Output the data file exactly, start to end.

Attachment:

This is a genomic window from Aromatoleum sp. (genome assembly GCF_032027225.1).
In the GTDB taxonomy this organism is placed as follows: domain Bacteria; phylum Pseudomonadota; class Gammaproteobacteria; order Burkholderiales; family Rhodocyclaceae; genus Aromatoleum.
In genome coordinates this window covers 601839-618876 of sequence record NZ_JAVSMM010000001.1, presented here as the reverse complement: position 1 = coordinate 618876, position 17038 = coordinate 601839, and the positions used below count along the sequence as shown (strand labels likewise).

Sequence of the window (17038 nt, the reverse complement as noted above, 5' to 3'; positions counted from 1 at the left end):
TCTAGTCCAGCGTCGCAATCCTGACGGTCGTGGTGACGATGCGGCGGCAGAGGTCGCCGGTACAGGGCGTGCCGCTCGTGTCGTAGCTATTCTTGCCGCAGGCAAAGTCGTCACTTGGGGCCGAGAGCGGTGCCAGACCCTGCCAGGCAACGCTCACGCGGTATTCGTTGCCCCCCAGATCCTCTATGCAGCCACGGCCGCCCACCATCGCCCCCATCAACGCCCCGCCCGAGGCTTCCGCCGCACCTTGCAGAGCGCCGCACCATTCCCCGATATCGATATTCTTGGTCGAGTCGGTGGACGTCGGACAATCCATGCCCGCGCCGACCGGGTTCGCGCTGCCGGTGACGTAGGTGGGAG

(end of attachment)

This is a genomic window from Aromatoleum sp. (genome assembly GCF_032027225.1).
In the GTDB taxonomy this organism is placed as follows: domain Bacteria; phylum Pseudomonadota; class Gammaproteobacteria; order Burkholderiales; family Rhodocyclaceae; genus Aromatoleum.
In genome coordinates this window covers 601839-618876 of sequence record NZ_JAVSMM010000001.1, presented here as the reverse complement: position 1 = coordinate 618876, position 17038 = coordinate 601839, and the positions used below count along the sequence as shown (strand labels likewise).

Sequence of the window (17038 nt, the reverse complement as noted above, 5' to 3'; positions counted from 1 at the left end):
TCTAGTCCAGCGTCGCAATCCTGACGGTCGTGGTGACGATGCGGCGGCAGAGGTCGCCGGTACAGGGCGTGCCGCTCGTGTCGTAGCTATTCTTGCCGCAGGCAAAGTCGTCACTTGGGGCCGAGAGCGGTGCCAGACCCTGCCAGGCAACGCTCACGCGGTATTCGTTGCCCCCCAGATCCTCTATGCAGCCACGGCCGCCCACCATCGCCCCCATCAACGCCCCGCCCGAGGCTTCCGCCGCACCTTGCAGAGCGCCGCACCATTCCCCGATATCGATATTCTTGGTCGAGTCGGTGGACGTCGGACAATCCATGCCCGCGCCGACCGGGTTCGCGCTGCCGGTGACGTAGGTGGGAG